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J Abnorm Child Psychol. 2017 Nov;45(8):1491-1502. doi: 10.1007/s10802-016-0260-7.

Does Preschool Self-Regulation Predict Later Behavior Problems in General or Specific Problem Behaviors?

Author information

1
Department Psychology, Florida State University, 1107 W. Call Street, Tallahassee, FL, 32306-4301, USA. lonigan@psy.fsu.edu.
2
Florida Center for Reading Research, Florida State University, Tallahassee, FL, USA. lonigan@psy.fsu.edu.
3
Department Psychology, Florida State University, 1107 W. Call Street, Tallahassee, FL, 32306-4301, USA.
4
Department of Special Education and Communication Disorders, University of Nebraska-Lincoln, Lincoln, NE, USA.
5
Florida Center for Reading Research, Florida State University, Tallahassee, FL, USA.
6
Department of Educational Psychology and Learning Systems, Florida State University, Tallahassee, FL, USA.

Abstract

Findings from prior research have consistently indicated significant associations between self-regulation and externalizing behaviors. Significant associations have also been reported between children's language skills and both externalizing behaviors and self-regulation. Few studies to date, however, have examined these relations longitudinally, simultaneously, or with respect to unique clusters of externalizing problems. The current study examined the influence of preschool self-regulation on general and specific externalizing behavior problems in early elementary school and whether these relations were independent of associations between language, self-regulation, and externalizing behaviors in a sample of 815 children (44% female). Additionally, given a general pattern of sex differences in the presentations of externalizing behavior problems, self-regulation, and language skills, sex differences for these associations were examined. Results indicated unique relations of preschool self-regulation and language with both general externalizing behavior problems and specific problems of inattention. In general, self-regulation was a stronger longitudinal correlate of externalizing behavior for boys than it was for girls, and language was a stronger longitudinal predictor of hyperactive/impulsive behavior for girls than it was for boys.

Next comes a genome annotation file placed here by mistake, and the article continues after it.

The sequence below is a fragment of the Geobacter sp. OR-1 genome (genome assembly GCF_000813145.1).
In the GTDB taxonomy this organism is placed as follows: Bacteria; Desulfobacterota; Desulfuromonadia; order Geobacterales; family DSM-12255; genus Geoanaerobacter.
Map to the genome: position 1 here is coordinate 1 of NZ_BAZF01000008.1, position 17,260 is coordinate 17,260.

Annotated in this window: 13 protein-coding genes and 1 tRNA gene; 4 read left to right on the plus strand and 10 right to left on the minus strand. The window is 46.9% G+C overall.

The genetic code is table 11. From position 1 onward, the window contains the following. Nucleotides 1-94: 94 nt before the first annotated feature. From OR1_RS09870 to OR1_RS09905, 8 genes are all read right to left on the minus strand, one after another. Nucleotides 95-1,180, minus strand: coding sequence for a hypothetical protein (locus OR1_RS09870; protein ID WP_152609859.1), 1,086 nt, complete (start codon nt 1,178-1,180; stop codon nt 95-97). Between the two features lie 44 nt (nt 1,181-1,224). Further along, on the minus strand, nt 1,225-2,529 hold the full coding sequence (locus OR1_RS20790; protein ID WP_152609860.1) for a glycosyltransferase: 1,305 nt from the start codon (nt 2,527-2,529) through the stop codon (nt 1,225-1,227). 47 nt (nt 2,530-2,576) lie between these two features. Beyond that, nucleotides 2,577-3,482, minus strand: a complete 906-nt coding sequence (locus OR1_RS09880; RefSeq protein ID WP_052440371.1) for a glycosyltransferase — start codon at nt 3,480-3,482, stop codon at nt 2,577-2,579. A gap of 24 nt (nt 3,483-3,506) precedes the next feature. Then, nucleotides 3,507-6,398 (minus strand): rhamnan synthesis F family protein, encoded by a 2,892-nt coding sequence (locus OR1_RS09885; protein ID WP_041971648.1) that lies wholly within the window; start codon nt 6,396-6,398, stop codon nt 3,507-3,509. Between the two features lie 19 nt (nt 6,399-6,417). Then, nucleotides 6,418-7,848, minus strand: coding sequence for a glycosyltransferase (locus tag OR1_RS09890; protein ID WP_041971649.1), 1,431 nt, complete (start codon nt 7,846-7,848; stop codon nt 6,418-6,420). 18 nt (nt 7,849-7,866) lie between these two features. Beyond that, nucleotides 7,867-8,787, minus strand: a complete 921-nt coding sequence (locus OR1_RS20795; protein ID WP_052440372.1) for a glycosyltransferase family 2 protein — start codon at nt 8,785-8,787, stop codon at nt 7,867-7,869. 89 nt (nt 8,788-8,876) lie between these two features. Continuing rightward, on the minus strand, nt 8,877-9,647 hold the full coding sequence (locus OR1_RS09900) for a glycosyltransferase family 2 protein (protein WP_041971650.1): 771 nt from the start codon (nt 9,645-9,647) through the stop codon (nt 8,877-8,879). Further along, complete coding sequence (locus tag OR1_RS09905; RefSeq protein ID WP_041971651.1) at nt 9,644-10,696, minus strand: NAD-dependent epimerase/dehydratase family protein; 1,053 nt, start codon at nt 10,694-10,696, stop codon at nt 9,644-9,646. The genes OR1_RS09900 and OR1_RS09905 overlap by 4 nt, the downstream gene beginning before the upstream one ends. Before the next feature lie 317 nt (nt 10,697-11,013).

KEYWORDS:

Executive function; Externalizing behavior; Inattention; Preschool; Self-regulation

PMID:
28130704
DOI:
10.1007/s10802-016-0260-7
[Indexed for MEDLINE]

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